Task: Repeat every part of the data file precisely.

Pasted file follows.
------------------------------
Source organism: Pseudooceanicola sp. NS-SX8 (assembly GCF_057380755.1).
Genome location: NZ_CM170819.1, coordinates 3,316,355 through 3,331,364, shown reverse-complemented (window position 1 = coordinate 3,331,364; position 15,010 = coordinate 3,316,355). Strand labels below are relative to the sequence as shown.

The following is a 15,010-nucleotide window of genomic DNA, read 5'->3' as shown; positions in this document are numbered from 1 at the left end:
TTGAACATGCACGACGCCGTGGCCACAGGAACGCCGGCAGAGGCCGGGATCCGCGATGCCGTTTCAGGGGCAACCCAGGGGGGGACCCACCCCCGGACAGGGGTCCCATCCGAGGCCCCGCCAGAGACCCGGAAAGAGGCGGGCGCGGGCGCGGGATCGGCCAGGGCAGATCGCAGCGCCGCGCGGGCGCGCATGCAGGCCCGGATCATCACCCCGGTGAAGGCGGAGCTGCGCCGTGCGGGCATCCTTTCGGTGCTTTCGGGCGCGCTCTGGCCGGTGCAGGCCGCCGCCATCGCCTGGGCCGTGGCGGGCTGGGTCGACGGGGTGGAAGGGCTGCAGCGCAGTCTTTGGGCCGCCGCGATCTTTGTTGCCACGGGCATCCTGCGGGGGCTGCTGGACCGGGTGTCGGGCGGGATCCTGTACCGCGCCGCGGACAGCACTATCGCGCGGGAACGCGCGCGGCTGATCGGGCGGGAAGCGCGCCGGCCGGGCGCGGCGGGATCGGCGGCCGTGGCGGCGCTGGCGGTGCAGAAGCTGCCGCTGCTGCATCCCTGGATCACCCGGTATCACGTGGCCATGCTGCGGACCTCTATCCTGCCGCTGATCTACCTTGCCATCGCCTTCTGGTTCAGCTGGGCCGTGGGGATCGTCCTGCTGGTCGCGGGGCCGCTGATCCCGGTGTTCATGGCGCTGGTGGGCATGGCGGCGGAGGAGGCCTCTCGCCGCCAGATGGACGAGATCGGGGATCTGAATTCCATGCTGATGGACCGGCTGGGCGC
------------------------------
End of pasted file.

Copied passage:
Source organism: Pseudooceanicola sp. NS-SX8 (assembly GCF_057380755.1).
Genome location: NZ_CM170819.1, coordinates 3,316,355 through 3,331,364, shown reverse-complemented (window position 1 = coordinate 3,331,364; position 15,010 = coordinate 3,316,355). Strand labels below are relative to the sequence as shown.

The following is a 15,010-nucleotide window of genomic DNA, read 5'->3' as shown; positions in this document are numbered from 1 at the left end:
TTGAACATGCACGACGCCGTGGCCACAGGAACGCCGGCAGAGGCCGGGATCCGCGATGCCGTTTCAGGGGCAACCCAGGGGGGGACCCACCCCCGGACAGGGGTCCCATCCGAGGCCCCGCCAGAGACCCGGAAAGAGGCGGGCGCGGGCGCGGGATCGGCCAGGGCAGATCGCAGCGCCGCGCGGGCGCGCATGCAGGCCCGGATCATCACCCCGGTGAAGGCGGAGCTGCGCCGTGCGGGCATCCTTTCGGTGCTTTCGGGCGCGCTCTGGCCGGTGCAGGCCGCCGCCATCGCCTGGGCCGTGGCGGGCTGGGTCGACGGGGTGGAAGGGCTGCAGCGCAGTCTTTGGGCCGCCGCGATCTTTGTTGCCACGGGCATCCTGCGGGGGCTGCTGGACCGGGTGTCGGGCGGGATCCTGTACCGCGCCGCGGACAGCACTATCGCGCGGGAACGCGCGCGGCTGATCGGGCGGGAAGCGCGCCGGCCGGGCGCGGCGGGATCGGCGGCCGTGGCGGCGCTGGCGGTGCAGAAGCTGCCGCTGCTGCATCCCTGGATCACCCGGTATCACGTGGCCATGCTGCGGACCTCTATCCTGCCGCTGATCTACCTTGCCATCGCCTTCTGGTTCAGCTGGGCCGTGGGGATCGTCCTGCTGGTCGCGGGGCCGCTGATCCCGGTGTTCATGGCGCTGGTGGGCATGGCGGCGGAGGAGGCCTCTCGCCGCCAGATGGACGAGATCGGGGATCTGAATTCCATGCTGATGGACCGGCTGGGCGC